Poetry Pamphlet Reviews & Features

Run by HappenStance Press

I: A Woman Speaking Up, Shakti BlissThe A6 sheet that displays as a jacket (though it is only one section of a larger folder sheet) is white. The title is in bold read caps at the top. The letter 'I' is bigger than the rest and followed by a large red colon. The attribution (by Shakti Bliss) is in lower case and runs vertically downwards to the right of the main title. Then there is a line drawing of a symbol: something with wings, and a featureless body. The wings are more birdlike than insectlike, but the body more like a pupa. Around the lower part of the body some kind of creeper or tendril winds. There is a red circle where, if the body were human, the heart might roughly be. Below the large image there is small black lower case lettering. It reads 'This is a collection of poems about my journey after emotional domestic abuse'. Below this, in large italics, two further lines of text read: Profits will be used to help women / overcome the effects of domestic abuse.

2020  £1.50 (This email address is being protected from spambots. You need JavaScript enabled to view it.)

A single sheet of paper

Most pamphlets are recognisably book-like. They might be smaller — and thinner, of course — but generally they stick to the traditional format of pages appearing, in order, between a front and back cover, and the whole held together with staples or, occasionally, the luxury of stitching. The format works and so we don’t have to think about it.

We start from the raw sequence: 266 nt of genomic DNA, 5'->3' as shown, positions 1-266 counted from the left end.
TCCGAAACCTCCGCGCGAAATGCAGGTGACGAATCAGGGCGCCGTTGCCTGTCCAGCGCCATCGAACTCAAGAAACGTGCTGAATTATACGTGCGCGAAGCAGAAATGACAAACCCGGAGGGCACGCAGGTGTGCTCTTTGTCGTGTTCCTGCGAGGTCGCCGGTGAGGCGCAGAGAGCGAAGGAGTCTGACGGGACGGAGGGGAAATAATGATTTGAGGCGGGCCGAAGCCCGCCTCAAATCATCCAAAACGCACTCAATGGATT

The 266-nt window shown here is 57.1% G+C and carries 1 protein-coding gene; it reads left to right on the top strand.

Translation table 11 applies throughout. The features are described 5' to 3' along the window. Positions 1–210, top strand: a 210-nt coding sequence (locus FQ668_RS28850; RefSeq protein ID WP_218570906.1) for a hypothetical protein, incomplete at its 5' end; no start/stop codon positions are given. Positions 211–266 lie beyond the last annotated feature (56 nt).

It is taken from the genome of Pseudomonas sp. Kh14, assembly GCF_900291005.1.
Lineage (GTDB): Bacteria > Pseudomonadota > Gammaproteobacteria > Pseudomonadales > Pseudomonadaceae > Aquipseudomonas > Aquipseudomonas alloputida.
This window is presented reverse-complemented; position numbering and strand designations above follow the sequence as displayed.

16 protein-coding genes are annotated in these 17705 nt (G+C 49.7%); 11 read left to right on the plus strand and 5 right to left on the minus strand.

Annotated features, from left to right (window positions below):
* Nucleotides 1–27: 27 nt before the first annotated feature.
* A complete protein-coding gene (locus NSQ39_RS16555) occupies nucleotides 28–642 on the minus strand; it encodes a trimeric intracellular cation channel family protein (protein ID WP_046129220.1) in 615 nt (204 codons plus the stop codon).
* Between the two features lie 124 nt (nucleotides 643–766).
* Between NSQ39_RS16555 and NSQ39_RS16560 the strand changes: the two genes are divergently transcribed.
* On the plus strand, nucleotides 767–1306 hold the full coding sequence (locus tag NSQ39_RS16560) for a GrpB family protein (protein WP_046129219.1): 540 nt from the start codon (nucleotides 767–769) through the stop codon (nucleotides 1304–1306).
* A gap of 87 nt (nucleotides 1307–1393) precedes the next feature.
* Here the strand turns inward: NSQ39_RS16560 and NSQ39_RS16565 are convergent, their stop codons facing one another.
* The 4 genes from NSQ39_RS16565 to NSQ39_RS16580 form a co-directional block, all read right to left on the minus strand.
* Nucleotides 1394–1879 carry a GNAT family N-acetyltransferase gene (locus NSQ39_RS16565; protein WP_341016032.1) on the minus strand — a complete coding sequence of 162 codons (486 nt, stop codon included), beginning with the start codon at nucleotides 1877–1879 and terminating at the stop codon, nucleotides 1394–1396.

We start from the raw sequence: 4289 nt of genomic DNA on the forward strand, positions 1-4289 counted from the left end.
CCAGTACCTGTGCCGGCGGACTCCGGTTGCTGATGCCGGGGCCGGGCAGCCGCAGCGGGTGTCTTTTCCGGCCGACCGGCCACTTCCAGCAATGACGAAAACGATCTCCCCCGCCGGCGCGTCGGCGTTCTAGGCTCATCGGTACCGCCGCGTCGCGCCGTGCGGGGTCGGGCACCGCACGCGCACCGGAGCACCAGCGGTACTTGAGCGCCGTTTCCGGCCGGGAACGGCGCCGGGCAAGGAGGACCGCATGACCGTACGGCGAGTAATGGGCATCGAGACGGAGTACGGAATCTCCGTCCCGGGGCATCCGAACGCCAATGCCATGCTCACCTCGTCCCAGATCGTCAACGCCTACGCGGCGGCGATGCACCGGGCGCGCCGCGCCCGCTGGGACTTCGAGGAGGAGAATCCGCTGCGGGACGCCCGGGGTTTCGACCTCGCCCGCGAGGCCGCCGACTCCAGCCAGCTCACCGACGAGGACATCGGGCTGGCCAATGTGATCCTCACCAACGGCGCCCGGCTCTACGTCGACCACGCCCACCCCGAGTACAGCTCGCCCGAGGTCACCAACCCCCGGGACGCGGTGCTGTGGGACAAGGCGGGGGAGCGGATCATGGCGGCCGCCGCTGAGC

There are, however, other ways of presenting a short collection. Shakti Bliss has arranged her sequence of thirteen poems on a single sheet of paper, printed both sides, and folded down to one-eighth. When unfolded, the sheet is almost A3 in size; folded, it’s a neat A6. When folded, the title sits on the front, while the back explains how these poems confront the painful questions of domestic abuse and coercive control alongside her own strategies for personal survival. Unfold the sheet, and there are the poems; the titles, numbered, are printed in red and sit down each right-hand edge.

If the poems had been set in a conventional booklet, there would have been a sense of implied progress, a linear movement. Survival, however, isn’t quite like that and so this single sheet works not only as an elegant piece of design and typesetting but also as a metaphor for the whole experience of abuse and surviving it. They are inseparably part of one life. There is a triumphant note in the thirteenth poem, ‘Rise’:

You are a Phoenix
It is over
You are still alive
Now, now is your time.

That pride in survival, however, comes from the ashes of the past and from the way Bliss recognises the differing support systems she has relied on. They are folded into her, just as these poems are folded.

Whose help was most significant?
Was it my inner resilience?
Was it the God I prayed to?
Was it the people on the other side of the calls I
made to the Samaritans?

Very few pamphlets could work in this way but Bliss has found a tangible way to show the reader how poems connect with life and, at the same time, how to celebrate the human spirit.

D A Prince